The UConn Waterbury campus and the neighboring Palace Theater were alive with middle and high school students on Tuesday with W.I.S.H. Fest – or Waterbury Innovation, Sustainability and Health. The event was created through a partnership of UConn Waterbury and the City of Waterbury to help expose students to the campus and generally encourage emotional and physical health.
“Health science is a major priority for the city of Waterbury, and we at UConn Waterbury believe in this city and believe in the importance of education,” said Campus Director Fumiko Hoeft. “We want to contribute to the innovation and business of this beloved community.”
The hope is that the event will become an annual tradition and that the theme will change each year with possible future topics being urbanization’s impact on climate change and health, sustainability, and innovative technology.
The event began in the Palace Theater with presentations to the students by Richie Davidson of the University of Wisconsin-Madison, who talked about supporting emotional well-being as a training program in the same terms of physical exercise, and Dr. Adam Gazzaley of the University of California-San Francisco, who discussed how to achieve cognitive health through closed-loop video games he has designed.
Davidson has been named one of Time magazine’s “100 Most Influential People in the World” and is a friend and confidante of the Dalai Lama. Gazzaley has been dubbed as “America’s Greatest Disruptor” by Newsweek magazine.
UConn Board of Trustees Distinguished Professor Sandra Chafouleas of the Neag School of Education then got the crowd going with audience volunteers as she led a hands-on discussion of how students can feel their best.
The Palace Theater portion of the event concluded with a panel discussion from the speakers and also included UConn Waterbury student Kaitlyn Tran ’24 (CAHNR), a native of Watertown, who is an allied heath major.
“I like to talk about the connection between the human body and the mind and how mental health is part of your physical health,” said Tran. “The things you do to your body affect mental health. If you don’t have a good attitude about life, you are not going to be doing it right. You need to live life intentionally.
“When I was in high school, we didn’t talk about mental health that much, just physical health. We talked about making sure your exercise, but now I feel like there is a slight shift to the awareness of mental health and being aware. Once you that awareness, it’s a domino effect for other positive attributes of mental health.”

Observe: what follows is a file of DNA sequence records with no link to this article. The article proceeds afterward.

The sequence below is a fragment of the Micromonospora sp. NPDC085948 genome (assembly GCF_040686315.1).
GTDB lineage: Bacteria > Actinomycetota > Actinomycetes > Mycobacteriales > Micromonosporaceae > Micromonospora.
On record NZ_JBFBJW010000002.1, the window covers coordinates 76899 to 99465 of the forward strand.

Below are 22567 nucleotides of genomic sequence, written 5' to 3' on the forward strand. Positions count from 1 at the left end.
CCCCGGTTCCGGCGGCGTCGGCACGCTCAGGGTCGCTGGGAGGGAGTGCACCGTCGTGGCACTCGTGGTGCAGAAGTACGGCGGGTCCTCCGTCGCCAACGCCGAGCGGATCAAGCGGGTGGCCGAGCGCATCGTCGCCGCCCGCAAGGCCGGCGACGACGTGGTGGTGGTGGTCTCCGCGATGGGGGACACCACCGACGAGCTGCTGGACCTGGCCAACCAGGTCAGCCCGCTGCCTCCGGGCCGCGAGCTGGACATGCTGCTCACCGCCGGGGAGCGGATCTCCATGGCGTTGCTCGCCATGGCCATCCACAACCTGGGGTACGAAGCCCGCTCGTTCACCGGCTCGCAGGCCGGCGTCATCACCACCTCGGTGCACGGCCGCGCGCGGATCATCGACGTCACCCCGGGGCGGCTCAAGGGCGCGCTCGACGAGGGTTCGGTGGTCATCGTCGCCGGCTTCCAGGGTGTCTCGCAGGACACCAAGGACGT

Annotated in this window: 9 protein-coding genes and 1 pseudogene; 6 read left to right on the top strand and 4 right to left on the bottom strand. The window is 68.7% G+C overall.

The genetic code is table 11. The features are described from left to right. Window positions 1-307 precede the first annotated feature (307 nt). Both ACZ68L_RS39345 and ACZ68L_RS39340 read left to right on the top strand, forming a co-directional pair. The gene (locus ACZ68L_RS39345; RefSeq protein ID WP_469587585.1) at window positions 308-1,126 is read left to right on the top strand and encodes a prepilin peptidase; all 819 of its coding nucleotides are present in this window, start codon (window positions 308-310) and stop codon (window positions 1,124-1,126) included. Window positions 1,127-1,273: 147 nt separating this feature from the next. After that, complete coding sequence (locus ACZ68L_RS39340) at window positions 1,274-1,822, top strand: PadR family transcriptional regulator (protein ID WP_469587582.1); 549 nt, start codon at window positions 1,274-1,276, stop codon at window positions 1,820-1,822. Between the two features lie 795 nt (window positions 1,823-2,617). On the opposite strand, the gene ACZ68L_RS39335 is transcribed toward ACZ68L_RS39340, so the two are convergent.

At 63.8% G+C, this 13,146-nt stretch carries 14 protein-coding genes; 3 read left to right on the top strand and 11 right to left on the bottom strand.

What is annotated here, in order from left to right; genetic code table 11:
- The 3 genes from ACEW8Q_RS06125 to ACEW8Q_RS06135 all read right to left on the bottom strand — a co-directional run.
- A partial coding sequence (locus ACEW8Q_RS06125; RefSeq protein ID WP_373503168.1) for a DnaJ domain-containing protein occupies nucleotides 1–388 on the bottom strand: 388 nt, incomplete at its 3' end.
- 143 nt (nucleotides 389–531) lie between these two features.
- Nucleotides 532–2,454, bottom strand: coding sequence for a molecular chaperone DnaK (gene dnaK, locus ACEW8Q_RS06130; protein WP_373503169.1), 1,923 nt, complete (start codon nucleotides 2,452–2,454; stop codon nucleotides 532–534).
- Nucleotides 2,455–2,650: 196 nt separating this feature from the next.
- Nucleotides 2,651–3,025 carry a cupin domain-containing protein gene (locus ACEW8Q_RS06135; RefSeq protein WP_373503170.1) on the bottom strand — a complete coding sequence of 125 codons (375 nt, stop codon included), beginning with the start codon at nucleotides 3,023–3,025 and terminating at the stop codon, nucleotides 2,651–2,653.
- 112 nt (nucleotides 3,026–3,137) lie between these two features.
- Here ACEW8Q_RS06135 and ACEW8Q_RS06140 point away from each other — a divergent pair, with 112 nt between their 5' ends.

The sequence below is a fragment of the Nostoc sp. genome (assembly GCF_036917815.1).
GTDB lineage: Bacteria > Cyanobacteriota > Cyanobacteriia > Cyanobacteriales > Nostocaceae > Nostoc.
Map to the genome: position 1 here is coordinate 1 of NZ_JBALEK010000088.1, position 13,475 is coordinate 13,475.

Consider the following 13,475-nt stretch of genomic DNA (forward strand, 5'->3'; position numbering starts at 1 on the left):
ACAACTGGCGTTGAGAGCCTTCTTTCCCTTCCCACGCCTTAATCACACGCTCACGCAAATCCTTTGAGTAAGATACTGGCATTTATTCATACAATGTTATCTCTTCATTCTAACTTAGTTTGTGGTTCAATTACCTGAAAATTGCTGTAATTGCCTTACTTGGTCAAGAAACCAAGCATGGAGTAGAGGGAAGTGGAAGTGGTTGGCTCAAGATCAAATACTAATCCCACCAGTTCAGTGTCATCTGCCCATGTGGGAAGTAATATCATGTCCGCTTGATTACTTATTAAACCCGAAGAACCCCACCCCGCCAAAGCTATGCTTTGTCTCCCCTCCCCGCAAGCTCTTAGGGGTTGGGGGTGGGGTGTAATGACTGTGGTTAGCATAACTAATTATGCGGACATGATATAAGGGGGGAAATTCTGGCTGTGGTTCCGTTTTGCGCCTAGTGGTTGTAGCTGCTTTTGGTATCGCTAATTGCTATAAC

W.I.S.H. Fest then moved across the street to the UConn Waterbury campus for a career and health expo and festival, which included an appearance from the costumed Jonathan mascot, copies of the Daily Campus, and UConn Dairy Bar ice cream.
The Center for Career Development and the Northwest Regional Workforce Investment Board organized and planned the expo.
“The commitment that the University of Connecticut has shown to the Waterbury campus is just amazing,” said Waterbury Mayor Neil O’Leary. “It gives students opportunities and an event like today’s is important to engage our students in their aspirations and what they can do.
“Today gives them an opportunity to dream and show them the path to follow those dreams. Urban students sometimes don’t recognize that there are so many opportunities, especially because many of them are challenged financially and UConn has a campus right near them. UConn is engaged in this community as much as they ever have been and it is already showing us extremely successful dividends here in Waterbury.”
Beney Alvaatini ’25 (CAHNR) is also an allied health major at UConn Waterbury and went to high school in the city at Waterbury Career Academy after immigrating from Lebanon in 2015.
“I came today because everyone on campus was talking about it,” said Alvaatini. “UConn Waterbury feels very personal, which is why I like to be here. I actually knew more about UConn Storrs in high school, because I took a field trip there. I feel like if there was an event like this here at UConn Waterbury when I was in high school, I would have been even more inclined to come here.”